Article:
RVG Scan for RCT
A radionuclide ventriculogram (RVG) is a special type of x-ray used to look at how well the heart works. Certain chemotherapy drugs can be harmful to the heart and if the results of this test are outside normal limits, the doctor may change the dose or the type of chemotherapy.
What happens during an RVG ?
First, an intravenous (IV) line will be placed in your arm. A small amount of blood will be taken out through the IV. This blood will be combined with a radioactive substance that can be seen by a special camera. This blood “labeling” procedure takes about 45 minutes. Next you will be connected to a heart monitor. As you lie on your back on a table, your “labeled” blood will be put back into your body through the IV line. You will not feel anything from this injection.
Next a camera will be placed near your chest. Pictures will be taken from three different angles. The “labeled” blood makes your heart and blood vessels easy to see. This part of the test takes about 45 minutes.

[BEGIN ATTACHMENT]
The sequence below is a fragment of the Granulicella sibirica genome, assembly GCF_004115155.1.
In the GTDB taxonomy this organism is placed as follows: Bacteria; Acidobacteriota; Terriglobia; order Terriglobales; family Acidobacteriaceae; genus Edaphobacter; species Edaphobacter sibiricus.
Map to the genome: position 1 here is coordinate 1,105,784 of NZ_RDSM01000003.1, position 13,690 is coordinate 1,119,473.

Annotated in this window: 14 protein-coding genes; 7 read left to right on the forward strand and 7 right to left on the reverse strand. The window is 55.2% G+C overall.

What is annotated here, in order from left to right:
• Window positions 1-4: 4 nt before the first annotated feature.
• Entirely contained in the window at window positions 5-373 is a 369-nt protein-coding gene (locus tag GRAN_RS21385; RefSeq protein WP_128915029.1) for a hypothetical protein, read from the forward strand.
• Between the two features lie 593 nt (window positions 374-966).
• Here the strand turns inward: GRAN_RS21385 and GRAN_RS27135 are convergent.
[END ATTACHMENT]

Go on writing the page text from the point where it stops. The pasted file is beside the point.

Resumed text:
A blood sample will be taken prior to the test, either through your Hickman® line or from your arm if you don’t have a line. Then a small amount of radioactive material is mixed with the blood specimen and injected into a vein with a small needle.
You will be asked to lie still as the machine traces the path of the injected blood on a monitor screen. From the pictures taken, the doctor can see how well the heart pumps blood and how well the heart valves work.
Since the amount of radiation used to tag the blood is tiny and doesn’t last long, your exposure to radiation is also very small. This procedure takes between 1-2 hours.